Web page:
Boston Bomb Club (Silmarils) Review | ST Format - Everygamegoing

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Boston Bomb Club
By Silmarils
Atari ST

Published in ST Format #28

Boston Bomb Club

Once upon a time, in the late nineteenth century, there was a group of mad scientists who spent their evenings rolling bombs around a converted billiard table. But then you knew that. Everyone's heard of the Boston Bomb Club, haven't they?

Well, no, not until now. Of course, all this is a feeble plot for Palace's new puzzle game. It's composed of 30 levels and on each you're presented with an overhead view of the billiard table. The table is divided into tiles, each of which affects the path of the bomb in some way.

The simplest tile is a channel which allows the bomb to roll along it. Other tiles may have right hand turns in them, or gates to block the ball. Clicking on some tiles changes their orientation, so, for example, the right hand turn rotates 90 degrees.

Boston Bomb Club

Your job on each level is to make a safe route to the target for the bombs that pop out of the bomb generator, by arranging the tiles suitably before the bomb reaches them. The hazards are many. If routed incorrectly, the bombs can drop off the edge of tiles into oblivion. Any bomb that touches another causes them both to explode, and a bomb left on the table for too long explodes of its own accord. Every bomb you get to the target is carried onto the next level, until eventually you don't manage to get any in at all. Then it's game over time.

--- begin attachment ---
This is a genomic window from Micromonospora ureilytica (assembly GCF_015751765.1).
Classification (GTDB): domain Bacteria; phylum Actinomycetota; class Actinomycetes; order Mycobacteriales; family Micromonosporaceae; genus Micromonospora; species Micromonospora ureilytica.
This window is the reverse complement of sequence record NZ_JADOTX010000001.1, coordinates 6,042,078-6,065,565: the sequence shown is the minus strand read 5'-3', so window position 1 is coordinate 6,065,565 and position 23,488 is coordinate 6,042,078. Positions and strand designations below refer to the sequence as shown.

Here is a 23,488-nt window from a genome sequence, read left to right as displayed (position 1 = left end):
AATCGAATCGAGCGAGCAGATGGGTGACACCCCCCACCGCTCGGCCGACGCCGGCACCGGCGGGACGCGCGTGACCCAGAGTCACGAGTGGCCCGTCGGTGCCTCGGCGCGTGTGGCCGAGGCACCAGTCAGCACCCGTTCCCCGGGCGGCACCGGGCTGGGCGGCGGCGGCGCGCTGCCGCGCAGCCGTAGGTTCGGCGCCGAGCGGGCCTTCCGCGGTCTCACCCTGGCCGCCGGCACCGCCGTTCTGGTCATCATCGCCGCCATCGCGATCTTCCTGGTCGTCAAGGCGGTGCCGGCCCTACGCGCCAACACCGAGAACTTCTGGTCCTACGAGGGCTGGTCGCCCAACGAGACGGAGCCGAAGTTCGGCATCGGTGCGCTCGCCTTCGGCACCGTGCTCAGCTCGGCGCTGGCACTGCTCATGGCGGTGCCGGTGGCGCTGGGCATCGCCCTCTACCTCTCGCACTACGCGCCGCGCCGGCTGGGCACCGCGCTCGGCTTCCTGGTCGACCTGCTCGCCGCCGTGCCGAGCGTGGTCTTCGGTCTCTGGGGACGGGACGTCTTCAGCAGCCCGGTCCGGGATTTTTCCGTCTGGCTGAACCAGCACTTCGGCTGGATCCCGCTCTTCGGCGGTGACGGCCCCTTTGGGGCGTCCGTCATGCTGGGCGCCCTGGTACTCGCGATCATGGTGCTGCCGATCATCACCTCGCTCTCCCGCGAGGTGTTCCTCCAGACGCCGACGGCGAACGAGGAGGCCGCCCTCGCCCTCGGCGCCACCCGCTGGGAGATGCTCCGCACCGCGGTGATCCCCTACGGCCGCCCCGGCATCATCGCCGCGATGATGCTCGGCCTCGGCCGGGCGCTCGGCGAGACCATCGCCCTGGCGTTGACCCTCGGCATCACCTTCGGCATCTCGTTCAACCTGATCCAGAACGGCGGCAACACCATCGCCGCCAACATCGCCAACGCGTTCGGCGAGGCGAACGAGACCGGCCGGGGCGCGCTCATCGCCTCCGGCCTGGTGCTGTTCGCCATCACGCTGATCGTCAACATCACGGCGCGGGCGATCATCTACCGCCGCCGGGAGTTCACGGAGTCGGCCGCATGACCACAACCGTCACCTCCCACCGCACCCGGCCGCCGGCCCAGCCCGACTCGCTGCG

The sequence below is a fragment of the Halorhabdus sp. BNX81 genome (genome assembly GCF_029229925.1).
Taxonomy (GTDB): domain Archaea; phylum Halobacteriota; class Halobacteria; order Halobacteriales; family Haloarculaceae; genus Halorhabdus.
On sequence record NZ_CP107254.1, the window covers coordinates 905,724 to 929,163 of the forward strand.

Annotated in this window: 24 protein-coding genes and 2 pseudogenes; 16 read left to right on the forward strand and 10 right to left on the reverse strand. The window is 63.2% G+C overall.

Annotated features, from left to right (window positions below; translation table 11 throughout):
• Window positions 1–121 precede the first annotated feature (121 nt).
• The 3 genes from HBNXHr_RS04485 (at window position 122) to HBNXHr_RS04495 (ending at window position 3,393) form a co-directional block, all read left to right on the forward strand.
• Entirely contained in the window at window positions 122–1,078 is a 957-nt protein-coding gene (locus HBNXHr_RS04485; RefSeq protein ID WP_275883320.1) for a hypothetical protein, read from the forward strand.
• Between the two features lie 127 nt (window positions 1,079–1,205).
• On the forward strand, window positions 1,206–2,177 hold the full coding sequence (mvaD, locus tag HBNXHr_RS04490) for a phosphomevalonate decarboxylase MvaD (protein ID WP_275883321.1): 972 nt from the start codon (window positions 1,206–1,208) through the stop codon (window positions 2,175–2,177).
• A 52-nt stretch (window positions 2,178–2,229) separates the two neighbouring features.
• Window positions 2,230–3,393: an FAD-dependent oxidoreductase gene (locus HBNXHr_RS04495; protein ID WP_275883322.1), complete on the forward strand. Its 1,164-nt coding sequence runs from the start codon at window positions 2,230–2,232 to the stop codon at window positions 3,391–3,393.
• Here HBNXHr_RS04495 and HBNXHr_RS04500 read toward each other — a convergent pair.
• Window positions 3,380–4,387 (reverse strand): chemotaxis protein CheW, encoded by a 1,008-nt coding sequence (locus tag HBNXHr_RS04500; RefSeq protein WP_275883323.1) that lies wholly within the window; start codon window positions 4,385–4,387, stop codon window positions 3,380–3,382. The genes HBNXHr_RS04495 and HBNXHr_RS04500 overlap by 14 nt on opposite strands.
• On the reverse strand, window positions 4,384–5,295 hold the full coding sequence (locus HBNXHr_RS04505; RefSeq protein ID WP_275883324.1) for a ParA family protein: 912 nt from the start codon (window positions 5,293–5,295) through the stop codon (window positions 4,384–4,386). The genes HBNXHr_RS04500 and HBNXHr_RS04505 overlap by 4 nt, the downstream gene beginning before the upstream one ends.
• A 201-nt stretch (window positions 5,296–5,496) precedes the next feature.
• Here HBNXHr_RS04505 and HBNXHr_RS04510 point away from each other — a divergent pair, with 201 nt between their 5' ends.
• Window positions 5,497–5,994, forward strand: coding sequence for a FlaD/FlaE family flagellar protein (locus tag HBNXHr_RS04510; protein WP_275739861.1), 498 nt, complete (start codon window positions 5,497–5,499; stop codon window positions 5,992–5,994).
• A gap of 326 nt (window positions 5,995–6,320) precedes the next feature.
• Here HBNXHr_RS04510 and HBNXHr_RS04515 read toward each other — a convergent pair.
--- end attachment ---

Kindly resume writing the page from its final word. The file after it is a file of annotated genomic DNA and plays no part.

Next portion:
Surprisingly for a puzzle game, the graphics look as though they've had more than 20 minutes spent on them. There's some nifty animation as the characters around the table drink their beer, read their paper and blow their trumpets. The music, too, is bearable for more than three seconds; it's sampled and even vaguely catchy.


Boston Bomb Club has a greater potential market than most puzzle games, simply because of the way it's been presented. Because it has a plot - as well as the old men, the silly distractions and the weird elements - the game has more meat than if it was presented solely as a puzzle game. Being French, it's weird and stylish, as well as suffering from what must be translation errors.

In the end, though, it is just a puzzle game, and a hard one at that. Even by the time you reach the third level you'll be having problems. This is partly alleviated by the level skip feature, but that doesn't make the game any easier.

Boston Bomb Club is an excellent example of how a simple concept can be made more interesting, but it's not going to win any awards.

In Brief

  1. Very similar concept to Rainbow Arts' Logical, but more involved.
  2. Better graphics than most puzzle games, such as Atomino or Tetris.
  3. Unlike Tetris, has a plot and embellishments to the main aim.
  4. More difficult than games like Puzznic.
  5. Double-sided drives only.

Ed Ricketts

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